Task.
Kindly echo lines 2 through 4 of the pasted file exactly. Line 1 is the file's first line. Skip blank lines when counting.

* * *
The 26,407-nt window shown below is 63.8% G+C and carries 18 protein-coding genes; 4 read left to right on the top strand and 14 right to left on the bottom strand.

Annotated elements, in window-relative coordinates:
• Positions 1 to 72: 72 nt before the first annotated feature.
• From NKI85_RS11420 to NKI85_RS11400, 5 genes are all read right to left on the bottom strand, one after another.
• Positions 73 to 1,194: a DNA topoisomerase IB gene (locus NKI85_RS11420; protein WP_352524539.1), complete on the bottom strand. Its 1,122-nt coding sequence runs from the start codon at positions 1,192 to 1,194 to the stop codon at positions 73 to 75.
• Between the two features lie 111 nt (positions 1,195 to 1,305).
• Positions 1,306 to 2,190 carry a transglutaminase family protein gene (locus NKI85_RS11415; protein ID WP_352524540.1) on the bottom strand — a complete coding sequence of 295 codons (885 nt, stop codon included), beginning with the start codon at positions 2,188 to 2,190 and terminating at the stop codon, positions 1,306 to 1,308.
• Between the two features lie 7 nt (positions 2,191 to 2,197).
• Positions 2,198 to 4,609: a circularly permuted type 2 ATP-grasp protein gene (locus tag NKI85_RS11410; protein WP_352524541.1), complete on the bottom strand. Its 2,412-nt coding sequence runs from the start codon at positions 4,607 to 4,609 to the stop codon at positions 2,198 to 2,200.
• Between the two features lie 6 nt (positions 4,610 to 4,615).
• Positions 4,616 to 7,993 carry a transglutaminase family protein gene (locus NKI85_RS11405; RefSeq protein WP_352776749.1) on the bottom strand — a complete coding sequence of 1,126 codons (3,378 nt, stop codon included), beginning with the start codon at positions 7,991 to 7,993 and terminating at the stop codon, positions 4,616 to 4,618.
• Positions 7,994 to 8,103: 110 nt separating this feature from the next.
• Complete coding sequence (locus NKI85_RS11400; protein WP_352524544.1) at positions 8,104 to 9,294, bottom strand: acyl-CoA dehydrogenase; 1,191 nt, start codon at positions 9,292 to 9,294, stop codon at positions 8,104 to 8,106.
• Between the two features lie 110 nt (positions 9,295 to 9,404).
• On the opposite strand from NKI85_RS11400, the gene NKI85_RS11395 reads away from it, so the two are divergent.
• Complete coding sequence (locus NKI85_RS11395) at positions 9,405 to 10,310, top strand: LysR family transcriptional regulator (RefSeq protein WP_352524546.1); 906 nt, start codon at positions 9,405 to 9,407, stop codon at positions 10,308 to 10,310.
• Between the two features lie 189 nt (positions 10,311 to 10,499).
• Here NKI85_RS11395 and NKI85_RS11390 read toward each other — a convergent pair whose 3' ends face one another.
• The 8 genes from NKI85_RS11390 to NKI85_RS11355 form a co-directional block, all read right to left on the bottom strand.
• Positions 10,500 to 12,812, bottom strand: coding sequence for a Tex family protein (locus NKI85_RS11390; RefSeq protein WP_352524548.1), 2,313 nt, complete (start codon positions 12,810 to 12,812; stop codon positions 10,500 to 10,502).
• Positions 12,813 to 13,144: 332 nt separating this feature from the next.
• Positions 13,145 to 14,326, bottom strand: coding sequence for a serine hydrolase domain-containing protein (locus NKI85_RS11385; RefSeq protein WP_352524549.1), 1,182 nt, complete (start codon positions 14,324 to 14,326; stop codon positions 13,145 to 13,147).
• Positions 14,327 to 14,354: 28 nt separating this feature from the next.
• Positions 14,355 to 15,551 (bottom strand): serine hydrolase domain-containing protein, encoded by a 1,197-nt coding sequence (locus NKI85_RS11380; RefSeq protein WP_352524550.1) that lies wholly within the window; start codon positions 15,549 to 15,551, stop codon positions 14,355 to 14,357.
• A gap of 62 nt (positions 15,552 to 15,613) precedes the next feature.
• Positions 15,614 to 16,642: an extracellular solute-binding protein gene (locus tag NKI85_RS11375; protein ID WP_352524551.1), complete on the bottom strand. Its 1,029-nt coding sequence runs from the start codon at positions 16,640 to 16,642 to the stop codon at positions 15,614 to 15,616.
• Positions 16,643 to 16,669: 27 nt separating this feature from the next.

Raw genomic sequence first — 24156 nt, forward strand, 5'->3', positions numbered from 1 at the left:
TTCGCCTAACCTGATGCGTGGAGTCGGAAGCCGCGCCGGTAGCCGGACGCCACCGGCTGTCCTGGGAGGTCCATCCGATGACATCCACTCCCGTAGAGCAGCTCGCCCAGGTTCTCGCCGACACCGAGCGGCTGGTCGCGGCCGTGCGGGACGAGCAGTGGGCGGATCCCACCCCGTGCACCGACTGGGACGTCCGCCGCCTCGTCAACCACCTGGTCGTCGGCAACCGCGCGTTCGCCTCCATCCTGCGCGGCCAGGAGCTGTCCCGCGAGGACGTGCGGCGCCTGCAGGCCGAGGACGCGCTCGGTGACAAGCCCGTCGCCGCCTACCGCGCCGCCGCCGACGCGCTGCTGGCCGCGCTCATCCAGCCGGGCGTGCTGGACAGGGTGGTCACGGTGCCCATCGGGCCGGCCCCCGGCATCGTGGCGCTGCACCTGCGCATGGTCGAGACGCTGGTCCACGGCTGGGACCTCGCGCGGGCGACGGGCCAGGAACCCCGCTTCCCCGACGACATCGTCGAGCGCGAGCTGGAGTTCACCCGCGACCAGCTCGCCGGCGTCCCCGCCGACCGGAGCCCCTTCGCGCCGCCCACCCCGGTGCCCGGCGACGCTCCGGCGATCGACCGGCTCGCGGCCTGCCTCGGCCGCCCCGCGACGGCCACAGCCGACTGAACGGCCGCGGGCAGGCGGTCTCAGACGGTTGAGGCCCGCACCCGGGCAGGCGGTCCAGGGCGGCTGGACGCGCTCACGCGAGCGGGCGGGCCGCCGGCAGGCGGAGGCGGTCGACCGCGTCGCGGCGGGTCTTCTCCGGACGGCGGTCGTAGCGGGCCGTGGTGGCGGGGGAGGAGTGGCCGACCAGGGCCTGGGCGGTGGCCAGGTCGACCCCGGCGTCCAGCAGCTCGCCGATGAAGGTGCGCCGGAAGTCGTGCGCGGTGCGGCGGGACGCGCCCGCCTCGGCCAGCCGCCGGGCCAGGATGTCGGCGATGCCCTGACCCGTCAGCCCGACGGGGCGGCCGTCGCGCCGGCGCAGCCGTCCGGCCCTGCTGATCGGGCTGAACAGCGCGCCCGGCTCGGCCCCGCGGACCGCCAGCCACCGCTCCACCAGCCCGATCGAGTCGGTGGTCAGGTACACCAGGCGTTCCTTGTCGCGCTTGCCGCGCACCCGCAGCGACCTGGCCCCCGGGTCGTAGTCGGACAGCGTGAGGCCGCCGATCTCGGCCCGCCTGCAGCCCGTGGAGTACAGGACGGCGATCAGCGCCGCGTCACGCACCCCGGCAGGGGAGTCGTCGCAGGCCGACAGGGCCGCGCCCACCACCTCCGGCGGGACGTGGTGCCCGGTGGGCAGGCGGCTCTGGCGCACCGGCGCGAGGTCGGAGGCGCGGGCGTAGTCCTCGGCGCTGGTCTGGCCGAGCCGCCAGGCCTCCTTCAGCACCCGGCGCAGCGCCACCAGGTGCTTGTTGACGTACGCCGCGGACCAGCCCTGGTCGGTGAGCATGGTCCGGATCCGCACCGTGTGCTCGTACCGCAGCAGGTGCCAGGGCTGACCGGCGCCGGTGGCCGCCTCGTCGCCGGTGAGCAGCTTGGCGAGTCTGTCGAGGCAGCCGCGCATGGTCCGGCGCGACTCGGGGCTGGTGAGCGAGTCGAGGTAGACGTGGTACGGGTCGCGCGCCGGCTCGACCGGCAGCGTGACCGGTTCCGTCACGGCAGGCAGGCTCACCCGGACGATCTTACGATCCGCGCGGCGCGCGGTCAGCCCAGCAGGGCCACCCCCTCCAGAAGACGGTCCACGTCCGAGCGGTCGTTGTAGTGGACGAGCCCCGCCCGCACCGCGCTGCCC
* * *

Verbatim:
Annotated elements, in window-relative coordinates:
• Positions 1 to 72: 72 nt before the first annotated feature.
• From NKI85_RS11420 to NKI85_RS11400, 5 genes are all read right to left on the bottom strand, one after another.